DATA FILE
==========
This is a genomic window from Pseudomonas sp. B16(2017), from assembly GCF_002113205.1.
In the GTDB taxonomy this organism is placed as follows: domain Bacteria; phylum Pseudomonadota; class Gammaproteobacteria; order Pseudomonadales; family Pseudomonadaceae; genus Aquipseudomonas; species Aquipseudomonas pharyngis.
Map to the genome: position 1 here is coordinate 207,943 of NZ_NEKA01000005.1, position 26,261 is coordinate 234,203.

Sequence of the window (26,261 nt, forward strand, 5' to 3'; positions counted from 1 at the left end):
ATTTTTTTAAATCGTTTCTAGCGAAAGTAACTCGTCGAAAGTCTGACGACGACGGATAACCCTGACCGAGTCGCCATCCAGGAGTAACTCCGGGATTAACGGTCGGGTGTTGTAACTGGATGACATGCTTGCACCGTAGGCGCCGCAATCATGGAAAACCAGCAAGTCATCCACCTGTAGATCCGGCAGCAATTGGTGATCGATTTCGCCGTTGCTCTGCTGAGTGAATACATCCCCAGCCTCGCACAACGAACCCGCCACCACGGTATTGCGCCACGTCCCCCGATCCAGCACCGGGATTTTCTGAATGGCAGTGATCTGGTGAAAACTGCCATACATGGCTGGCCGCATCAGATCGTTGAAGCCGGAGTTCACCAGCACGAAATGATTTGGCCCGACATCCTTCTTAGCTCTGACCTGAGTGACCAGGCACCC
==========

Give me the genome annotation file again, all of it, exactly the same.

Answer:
This is a genomic window from Pseudomonas sp. B16(2017), from assembly GCF_002113205.1.
In the GTDB taxonomy this organism is placed as follows: domain Bacteria; phylum Pseudomonadota; class Gammaproteobacteria; order Pseudomonadales; family Pseudomonadaceae; genus Aquipseudomonas; species Aquipseudomonas pharyngis.
Map to the genome: position 1 here is coordinate 207,943 of NZ_NEKA01000005.1, position 26,261 is coordinate 234,203.

Sequence of the window (26,261 nt, forward strand, 5' to 3'; positions counted from 1 at the left end):
ATTTTTTTAAATCGTTTCTAGCGAAAGTAACTCGTCGAAAGTCTGACGACGACGGATAACCCTGACCGAGTCGCCATCCAGGAGTAACTCCGGGATTAACGGTCGGGTGTTGTAACTGGATGACATGCTTGCACCGTAGGCGCCGCAATCATGGAAAACCAGCAAGTCATCCACCTGTAGATCCGGCAGCAATTGGTGATCGATTTCGCCGTTGCTCTGCTGAGTGAATACATCCCCAGCCTCGCACAACGAACCCGCCACCACGGTATTGCGCCACGTCCCCCGATCCAGCACCGGGATTTTCTGAATGGCAGTGATCTGGTGAAAACTGCCATACATGGCTGGCCGCATCAGATCGTTGAAGCCGGAGTTCACCAGCACGAAATGATTTGGCCCGACATCCTTCTTAGCTCTGACCTGAGTGACCAGGCACCC